Still, they accepted his offer of a lift back to the airplane. Neither Claudia or Steve had the fortitude or strength to carry that much petrol that far without some means of transporting it. Mr. Riley's automobile sagged low to the ground under the load as it was, and the engine whined unhappily as the car crawled through the late-afternoon sunlight.

In the growing twilight, Claudia caught sight of a small pin at Mr. Riley's lapel. It looked like an eye with a swirl on the underside. She'd seen something similar to it in some of Ms. Bering's writings – and in H.G.'s schematics that she still bothered to share with Claudia on occasion. The mark was a re-occurring sign in her life. It had to have meaning beyond just being a pretty symbol.

As discretely as she could, jammed in the back of a two-seat automobile, Claudia pulled a stub of a pencil and her reporter's notebook from her jacket pocket and sketched the design quickly. She knew that it would probably be her last chance to see one up close. She had to know what it meant.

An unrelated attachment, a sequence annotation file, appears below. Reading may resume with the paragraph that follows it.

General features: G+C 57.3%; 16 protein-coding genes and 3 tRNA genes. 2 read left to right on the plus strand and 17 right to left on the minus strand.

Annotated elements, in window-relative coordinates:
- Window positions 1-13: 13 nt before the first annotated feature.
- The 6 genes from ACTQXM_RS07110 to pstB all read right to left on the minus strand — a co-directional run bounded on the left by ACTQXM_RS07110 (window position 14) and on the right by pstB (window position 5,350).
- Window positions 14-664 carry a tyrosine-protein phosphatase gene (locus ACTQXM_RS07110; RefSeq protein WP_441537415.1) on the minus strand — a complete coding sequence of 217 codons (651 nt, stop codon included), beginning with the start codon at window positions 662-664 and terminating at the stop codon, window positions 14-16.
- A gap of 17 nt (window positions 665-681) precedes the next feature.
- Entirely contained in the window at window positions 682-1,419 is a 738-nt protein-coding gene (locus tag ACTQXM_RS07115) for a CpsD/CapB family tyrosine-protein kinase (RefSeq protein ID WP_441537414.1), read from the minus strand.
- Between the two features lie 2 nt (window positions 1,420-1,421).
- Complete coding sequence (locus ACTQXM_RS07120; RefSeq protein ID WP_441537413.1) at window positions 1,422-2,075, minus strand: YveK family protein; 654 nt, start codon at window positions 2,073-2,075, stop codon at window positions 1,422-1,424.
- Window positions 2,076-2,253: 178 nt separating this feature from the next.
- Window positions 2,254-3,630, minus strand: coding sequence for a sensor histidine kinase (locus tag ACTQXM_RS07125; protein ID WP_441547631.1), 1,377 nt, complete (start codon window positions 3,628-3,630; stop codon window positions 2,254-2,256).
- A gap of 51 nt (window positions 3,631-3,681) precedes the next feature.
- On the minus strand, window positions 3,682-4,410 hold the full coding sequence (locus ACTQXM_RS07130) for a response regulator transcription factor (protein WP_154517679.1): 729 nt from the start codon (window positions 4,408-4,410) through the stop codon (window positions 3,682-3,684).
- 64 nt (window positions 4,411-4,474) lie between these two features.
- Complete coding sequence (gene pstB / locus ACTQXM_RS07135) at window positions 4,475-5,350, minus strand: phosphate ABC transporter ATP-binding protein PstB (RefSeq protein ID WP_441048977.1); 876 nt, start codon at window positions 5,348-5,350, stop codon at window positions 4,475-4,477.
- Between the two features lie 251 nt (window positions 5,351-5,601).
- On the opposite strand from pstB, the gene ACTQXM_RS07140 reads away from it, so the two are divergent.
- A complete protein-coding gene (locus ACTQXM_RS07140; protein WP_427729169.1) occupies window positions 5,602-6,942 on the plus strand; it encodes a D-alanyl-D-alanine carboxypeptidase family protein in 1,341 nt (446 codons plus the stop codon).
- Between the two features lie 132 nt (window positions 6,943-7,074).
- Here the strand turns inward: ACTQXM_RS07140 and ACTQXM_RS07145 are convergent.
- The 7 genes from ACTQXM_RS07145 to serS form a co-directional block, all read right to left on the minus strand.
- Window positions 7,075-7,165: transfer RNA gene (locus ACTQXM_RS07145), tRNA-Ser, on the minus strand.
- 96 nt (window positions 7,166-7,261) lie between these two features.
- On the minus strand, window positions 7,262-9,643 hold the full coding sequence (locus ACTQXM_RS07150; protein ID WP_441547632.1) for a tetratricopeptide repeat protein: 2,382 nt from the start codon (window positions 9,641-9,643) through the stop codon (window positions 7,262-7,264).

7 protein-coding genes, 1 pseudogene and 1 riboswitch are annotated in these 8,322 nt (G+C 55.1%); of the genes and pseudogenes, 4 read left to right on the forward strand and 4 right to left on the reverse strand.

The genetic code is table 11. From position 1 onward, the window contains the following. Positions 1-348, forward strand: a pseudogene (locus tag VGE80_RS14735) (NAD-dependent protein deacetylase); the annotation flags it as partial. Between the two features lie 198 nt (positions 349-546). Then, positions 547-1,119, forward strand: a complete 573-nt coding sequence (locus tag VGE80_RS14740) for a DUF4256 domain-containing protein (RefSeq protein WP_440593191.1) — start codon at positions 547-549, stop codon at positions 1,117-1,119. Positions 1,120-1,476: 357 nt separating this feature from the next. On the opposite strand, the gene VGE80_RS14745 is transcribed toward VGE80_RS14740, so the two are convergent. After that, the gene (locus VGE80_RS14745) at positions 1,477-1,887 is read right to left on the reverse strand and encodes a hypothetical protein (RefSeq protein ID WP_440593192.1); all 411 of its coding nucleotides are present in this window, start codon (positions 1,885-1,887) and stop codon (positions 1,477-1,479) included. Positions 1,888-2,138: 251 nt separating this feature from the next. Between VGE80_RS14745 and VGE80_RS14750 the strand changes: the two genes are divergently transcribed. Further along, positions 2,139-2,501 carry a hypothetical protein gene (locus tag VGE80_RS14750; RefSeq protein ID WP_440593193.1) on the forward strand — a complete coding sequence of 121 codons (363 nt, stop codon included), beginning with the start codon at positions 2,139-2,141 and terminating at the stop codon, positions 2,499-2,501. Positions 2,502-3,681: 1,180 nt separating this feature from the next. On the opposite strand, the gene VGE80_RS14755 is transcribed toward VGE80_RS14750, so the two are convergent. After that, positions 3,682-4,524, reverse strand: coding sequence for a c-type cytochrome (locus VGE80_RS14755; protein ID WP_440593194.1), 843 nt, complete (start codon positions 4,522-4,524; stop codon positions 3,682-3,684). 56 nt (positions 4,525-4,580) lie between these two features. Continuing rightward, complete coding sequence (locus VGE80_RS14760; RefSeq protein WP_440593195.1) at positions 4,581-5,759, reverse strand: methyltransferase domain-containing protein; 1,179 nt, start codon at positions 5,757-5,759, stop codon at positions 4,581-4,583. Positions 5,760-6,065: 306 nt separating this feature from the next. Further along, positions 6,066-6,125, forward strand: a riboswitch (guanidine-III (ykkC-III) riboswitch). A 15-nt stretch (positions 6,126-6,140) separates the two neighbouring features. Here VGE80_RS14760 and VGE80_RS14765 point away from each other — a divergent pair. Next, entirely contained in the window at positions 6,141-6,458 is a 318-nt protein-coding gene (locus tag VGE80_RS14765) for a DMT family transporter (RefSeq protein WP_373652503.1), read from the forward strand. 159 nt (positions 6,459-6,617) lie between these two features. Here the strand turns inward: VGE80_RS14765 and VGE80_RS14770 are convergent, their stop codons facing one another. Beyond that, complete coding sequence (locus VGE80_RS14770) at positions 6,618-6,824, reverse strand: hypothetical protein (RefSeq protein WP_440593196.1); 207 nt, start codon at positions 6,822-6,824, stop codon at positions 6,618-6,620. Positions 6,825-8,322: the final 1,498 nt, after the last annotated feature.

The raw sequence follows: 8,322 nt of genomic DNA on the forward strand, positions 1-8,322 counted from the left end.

Maybe when they got to Utah she could find a library and a sympathetic symbolist.

They thanked Mr. Riley profusely when he dropped them off by the side of the road near where they'd done their best to obscure the 'plane in the tall reedy grass that grew high on both sides of the road. "You kids be safe up in that thing."

"Yes sir," Steve said with a mock salute, which Mr. Riley returned smartly.

"Good luck on whatever it is you're up to. I'm sure it will go smoothly." He tipped his cap to Claudia and started the engine of his automobile, heading off into the sunset.

Steve was silent for a moment before he bent and picked up his two fuel containers. Claudia followed suit and they walked the final one hundred yards to the airplane in silence. When the roar of Mr. Riley's automobile had died off into the sounds of the growing night, Claudia could no longer contain herself.

"He was with whoever Pete and H.G. work for!" She set down her containers gingerly on the ground and pulled her notebook from her pocket. "Look!"